From the 1930s until 1998, the bays of Virginia’s eastern coast were all but bare, emptied out by a hurricane and an eelgrass wasting disease. Today, they’re home to thousands of acres of eelgrass, which support a thriving ecosystem of fish, crustaceans, seabirds, and bay scallops. All it took was about three decades of sustained attention.
In a new review paper in Nature, a group of researchers suggests this success story can be scaled way, way up. If we get a lot of things right, “substantial recovery of the abundance, structure and function of marine life could be achieved by 2050,” the authors write, characterizing the effort as “a doable Grand Challenge for humanity.”
The elephant (seal) in the room, is, of course, climate change, which the authors call “the critical backdrop against which all future rebuilding efforts will play out.” If we don’t get our emissions under control, we are—in this as in many endeavors—essentially sunk.
The challenge is about as grand as they come. Right now, humans are taking too many fish out of the ocean and pumping too many pollutants into it. As the earth warms and water levels rise, coastline ecosystems are crumbling, and underwater ones are losing the oxygen they depend on. Tiny algae are fleeing their coral homes, leaving them bleached and empty. Enormous pilot whales are beaching themselves, their navigational senses scrambled by radar.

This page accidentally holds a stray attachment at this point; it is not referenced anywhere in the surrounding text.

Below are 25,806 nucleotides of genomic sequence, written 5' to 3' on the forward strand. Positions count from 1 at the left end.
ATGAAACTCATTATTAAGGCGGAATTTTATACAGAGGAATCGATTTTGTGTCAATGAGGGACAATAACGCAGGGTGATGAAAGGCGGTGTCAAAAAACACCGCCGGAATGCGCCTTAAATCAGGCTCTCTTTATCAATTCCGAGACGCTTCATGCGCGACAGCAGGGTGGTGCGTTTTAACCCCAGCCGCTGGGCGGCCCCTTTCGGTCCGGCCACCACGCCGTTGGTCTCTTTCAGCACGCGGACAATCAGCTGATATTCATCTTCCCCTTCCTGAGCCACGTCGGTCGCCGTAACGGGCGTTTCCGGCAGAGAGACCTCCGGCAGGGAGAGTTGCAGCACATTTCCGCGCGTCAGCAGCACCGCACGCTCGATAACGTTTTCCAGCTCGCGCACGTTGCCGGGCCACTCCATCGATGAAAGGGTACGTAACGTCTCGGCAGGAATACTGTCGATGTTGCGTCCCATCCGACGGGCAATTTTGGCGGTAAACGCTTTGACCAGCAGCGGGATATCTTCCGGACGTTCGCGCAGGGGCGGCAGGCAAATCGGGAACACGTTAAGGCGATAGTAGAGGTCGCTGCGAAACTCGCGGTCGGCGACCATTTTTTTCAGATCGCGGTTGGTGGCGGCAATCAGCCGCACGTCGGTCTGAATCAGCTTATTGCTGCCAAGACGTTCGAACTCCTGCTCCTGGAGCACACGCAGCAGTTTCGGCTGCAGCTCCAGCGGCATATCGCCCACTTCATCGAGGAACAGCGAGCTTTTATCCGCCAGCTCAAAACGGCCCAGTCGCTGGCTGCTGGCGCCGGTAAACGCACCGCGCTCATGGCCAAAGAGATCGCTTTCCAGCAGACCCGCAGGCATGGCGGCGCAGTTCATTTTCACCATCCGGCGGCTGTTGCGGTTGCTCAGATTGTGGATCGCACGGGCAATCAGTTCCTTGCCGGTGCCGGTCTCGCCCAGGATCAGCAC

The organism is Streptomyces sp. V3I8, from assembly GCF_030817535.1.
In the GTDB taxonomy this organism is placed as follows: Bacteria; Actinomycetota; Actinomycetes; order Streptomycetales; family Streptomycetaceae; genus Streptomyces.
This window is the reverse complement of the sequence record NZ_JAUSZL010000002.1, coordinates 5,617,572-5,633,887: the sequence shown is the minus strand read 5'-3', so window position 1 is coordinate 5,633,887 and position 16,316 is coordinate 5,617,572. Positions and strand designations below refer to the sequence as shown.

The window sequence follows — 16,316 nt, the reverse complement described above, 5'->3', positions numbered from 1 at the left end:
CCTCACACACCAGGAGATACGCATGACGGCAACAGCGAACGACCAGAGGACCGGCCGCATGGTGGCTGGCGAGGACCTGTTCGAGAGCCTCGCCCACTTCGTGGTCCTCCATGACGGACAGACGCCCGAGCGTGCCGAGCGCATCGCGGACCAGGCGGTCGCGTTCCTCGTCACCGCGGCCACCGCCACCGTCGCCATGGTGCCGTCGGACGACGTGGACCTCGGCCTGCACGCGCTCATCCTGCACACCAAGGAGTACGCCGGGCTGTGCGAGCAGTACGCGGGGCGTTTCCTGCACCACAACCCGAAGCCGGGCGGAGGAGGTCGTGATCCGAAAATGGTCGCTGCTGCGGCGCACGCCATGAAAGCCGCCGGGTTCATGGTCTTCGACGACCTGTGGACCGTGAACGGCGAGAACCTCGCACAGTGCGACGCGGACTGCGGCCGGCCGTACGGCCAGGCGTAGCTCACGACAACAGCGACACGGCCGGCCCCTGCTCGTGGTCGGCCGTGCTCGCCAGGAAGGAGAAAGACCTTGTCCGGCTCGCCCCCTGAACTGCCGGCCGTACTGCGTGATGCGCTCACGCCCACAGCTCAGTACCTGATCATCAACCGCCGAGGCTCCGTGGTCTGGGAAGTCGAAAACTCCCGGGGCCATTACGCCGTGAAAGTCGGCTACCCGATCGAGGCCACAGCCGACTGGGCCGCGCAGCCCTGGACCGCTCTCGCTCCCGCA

But it doesn’t have to be like this. Case studies show that “many marine species are capable of recovery once pressures are reduced or removed,” the authors write. Iconic marine animals, from humpback whales to sea turtles, are experiencing population rebounds. Vital habitats—including East Coast oyster reefs, Mekong Delta mangrove forests, and Floridian seagrass meadows — are healing.
Some of these recoveries were essentially accidents. For example, whale population declines were partially slowed by the introduction of electric and gas street lights, which reduced the demand for whale oil.
But many others came from diligent work. Local communities have introduced more sustainable fishing practices. International conventions have outlawed trade in endangered species, and reduced the presence of harmful pollutants. And a wide swath of the ocean—about 7.4%—is, or will soon be, an official Marine Protected Area.
Further recovery will require all of this and more, and calls for “the strategic stacking of a number of complementary actions,” including retooling harvest strategies, discovering new pollutant removal techniques, and setting aside more areas for protection, the authors write.
If we manage it, “substantial (that is, 50-90%) recovery of many components of marine life” may be possible by 2050, they say: “We are at a point at which we can choose between a legacy of a resilient and vibrant ocean or an irreversibly disrupted” one. And if we do well, the rewards are right around the corner.